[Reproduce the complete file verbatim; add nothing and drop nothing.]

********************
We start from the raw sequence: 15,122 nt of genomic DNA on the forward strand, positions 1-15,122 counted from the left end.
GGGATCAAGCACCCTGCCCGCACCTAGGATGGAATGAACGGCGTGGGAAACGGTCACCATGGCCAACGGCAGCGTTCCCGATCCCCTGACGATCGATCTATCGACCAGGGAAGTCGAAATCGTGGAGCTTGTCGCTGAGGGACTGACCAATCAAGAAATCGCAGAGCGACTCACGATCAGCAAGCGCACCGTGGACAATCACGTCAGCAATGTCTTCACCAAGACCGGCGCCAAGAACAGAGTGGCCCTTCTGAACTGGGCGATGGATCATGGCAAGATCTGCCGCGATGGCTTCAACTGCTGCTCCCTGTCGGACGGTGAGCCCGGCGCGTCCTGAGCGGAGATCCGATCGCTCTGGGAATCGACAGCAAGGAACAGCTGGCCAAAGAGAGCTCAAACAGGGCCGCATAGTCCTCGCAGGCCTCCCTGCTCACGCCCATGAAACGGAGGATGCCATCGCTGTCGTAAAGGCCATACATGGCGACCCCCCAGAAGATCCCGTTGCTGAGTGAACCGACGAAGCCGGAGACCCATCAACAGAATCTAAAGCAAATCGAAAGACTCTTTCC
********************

We start from the raw sequence: 15,122 nt of genomic DNA on the forward strand, positions 1-15,122 counted from the left end.
GGGATCAAGCACCCTGCCCGCACCTAGGATGGAATGAACGGCGTGGGAAACGGTCACCATGGCCAACGGCAGCGTTCCCGATCCCCTGACGATCGATCTATCGACCAGGGAAGTCGAAATCGTGGAGCTTGTCGCTGAGGGACTGACCAATCAAGAAATCGCAGAGCGACTCACGATCAGCAAGCGCACCGTGGACAATCACGTCAGCAATGTCTTCACCAAGACCGGCGCCAAGAACAGAGTGGCCCTTCTGAACTGGGCGATGGATCATGGCAAGATCTGCCGCGATGGCTTCAACTGCTGCTCCCTGTCGGACGGTGAGCCCGGCGCGTCCTGAGCGGAGATCCGATCGCTCTGGGAATCGACAGCAAGGAACAGCTGGCCAAAGAGAGCTCAAACAGGGCCGCATAGTCCTCGCAGGCCTCCCTGCTCACGCCCATGAAACGGAGGATGCCATCGCTGTCGTAAAGGCCATACATGGCGACCCCCCAGAAGATCCCGTTGCTGAGTGAACCGACGAAGCCGGAGACCCATCAACAGAATCTAAAGCAAATCGAAAGACTCTTTCC